The team is joined by GuestKats Mirko Brüß, Rosie Burbidge, Nedim Malovic, Frantzeska Papadopolou, Mathilde Pavis, and Eibhlin Vardy
InternKats: Rose Hughes, Ieva Giedrimaite, and Cecilia Sbrolli
SpecialKats: Verónica Rodríguez Arguijo (TechieKat), Hayleigh Bosher (Book Review Editor), and Tian Lu (Asia Correspondent).

Monday, 9 October 2006


Bollinger County Blues

The IPKat, a happy wine-drinker, has spotted an obscure piece of Eurolegislation that will be of great interest to all oenophiles. It's Commission Regulation 1416/2006 of 26 September 2006 laying down specific rules on the implementation of Article 7(2) of the Agreement between the European Community and the United States of America on trade in wine concerning the protection of US names of origin in the Community. You can read all about it here, if you're that way inclined. The exciting bit goes like this:

"Article 1

1. The US names of origin listed in the Annex may be used as names of origin for wine only to designate wines of the origin indicated by such name. The competent authorities of the Member States shall take measures to ensure that any wine not labelled in conformity with this Article is not placed on or is withdrawn from the market until it is labelled in conformity with this Article.

2. Paragraph 1 shall not:

(a) affect intellectual property rights existing in the Community or the use of the sign protected as an intellectual property right in the course of trade in the Community before the date of entry into force of this Regulation;

(b) prevent measures, as appropriate, to allow the use of homonymous names of origin where consumers will not be misled or to allow a person to use, in the course of trade, that person’s name or the name of that person’s predecessor in business in a manner that does not mislead the consumer".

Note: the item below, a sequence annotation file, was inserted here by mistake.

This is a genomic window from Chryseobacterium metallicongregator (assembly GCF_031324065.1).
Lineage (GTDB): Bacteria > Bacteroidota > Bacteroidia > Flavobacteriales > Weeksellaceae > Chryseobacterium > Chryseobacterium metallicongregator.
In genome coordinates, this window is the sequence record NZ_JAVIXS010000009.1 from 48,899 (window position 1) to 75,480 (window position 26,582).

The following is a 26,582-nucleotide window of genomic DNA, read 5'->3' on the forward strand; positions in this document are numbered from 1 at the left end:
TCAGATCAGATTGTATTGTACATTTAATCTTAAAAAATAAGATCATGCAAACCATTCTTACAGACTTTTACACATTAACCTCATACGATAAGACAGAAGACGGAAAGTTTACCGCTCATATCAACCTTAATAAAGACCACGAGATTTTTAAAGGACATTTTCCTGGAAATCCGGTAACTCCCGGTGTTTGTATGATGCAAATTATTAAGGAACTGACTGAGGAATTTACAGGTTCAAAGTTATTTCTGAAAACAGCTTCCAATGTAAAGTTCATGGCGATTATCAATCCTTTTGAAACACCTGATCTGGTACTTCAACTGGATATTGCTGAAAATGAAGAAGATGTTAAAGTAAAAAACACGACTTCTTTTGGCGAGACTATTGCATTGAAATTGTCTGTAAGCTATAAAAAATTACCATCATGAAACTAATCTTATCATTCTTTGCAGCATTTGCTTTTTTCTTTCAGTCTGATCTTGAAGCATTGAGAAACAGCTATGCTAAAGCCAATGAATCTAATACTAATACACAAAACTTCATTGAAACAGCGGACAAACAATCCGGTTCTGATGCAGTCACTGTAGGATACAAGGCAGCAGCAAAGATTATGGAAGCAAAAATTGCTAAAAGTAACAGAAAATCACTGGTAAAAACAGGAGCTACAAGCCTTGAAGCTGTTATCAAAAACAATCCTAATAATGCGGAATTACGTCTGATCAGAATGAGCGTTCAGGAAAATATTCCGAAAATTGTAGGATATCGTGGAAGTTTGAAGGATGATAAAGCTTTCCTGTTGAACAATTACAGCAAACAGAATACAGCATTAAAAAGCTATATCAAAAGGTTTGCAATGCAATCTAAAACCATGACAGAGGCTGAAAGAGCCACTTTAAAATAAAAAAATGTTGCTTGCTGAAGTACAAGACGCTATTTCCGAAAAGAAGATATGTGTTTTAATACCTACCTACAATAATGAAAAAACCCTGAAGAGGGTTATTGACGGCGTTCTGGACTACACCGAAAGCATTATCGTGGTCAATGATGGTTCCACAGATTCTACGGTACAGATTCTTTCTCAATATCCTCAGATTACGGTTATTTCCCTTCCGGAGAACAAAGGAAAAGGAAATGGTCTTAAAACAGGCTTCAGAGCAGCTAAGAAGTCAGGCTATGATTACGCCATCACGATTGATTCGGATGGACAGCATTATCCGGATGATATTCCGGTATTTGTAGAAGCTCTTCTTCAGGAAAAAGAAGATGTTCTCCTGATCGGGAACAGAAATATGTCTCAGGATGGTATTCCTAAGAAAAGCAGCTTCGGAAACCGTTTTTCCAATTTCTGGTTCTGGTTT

There follows a long list of American wine names that European wine growers can no longer steal with impunity. This list includes such potentially sensitive names - for Europeans - as Switzerland County, Bollinger County (could this be related to the real bubbly, Merpel wonders?) and Shannon County - which might be particularly perplexing to those who seek after Irish wine.

Visit Bollinger County here
Irish wine geese here

Book launch

Last week the IPKat mentioned Paul Cole's excellent book on patent drafting. Well, here's a little announcement from the publishers, the Chartered Institute of Patent Attorneys (CIPA):
"On 17 October (next Tuesday) we are holding an event at our offices at 95 Chancery Lane to celebrate this book. This event is free (drinks and light refreshments) and will include a discussion to show how developments in case law have necessitated a publication of this nature and to illustrate the pitfalls of sloppy drafting. Speakers include: Judge Fysh QC on cautionary tales from the bar; Ron Marchant on drafting howlers and Paul Cole himself on how drafting has changed since Micklethwait.

More details can be seen
here. Or places can be booked via Charlotte Field".

1 comment:

Anonymous said...

The list of protected names does not download. I hope that it includes "Wild Irish Rose" by the Canandaigua Wine Company in upstate New York. Empty bottles are found in most alleyways on the East Coast. On the West Coast "Thunderbird" is preferred as a source of rapid oblivion. A weak version of the latter is available in South London.

Subscribe to the IPKat's posts by email here

Just pop your email address into the box and click 'Subscribe':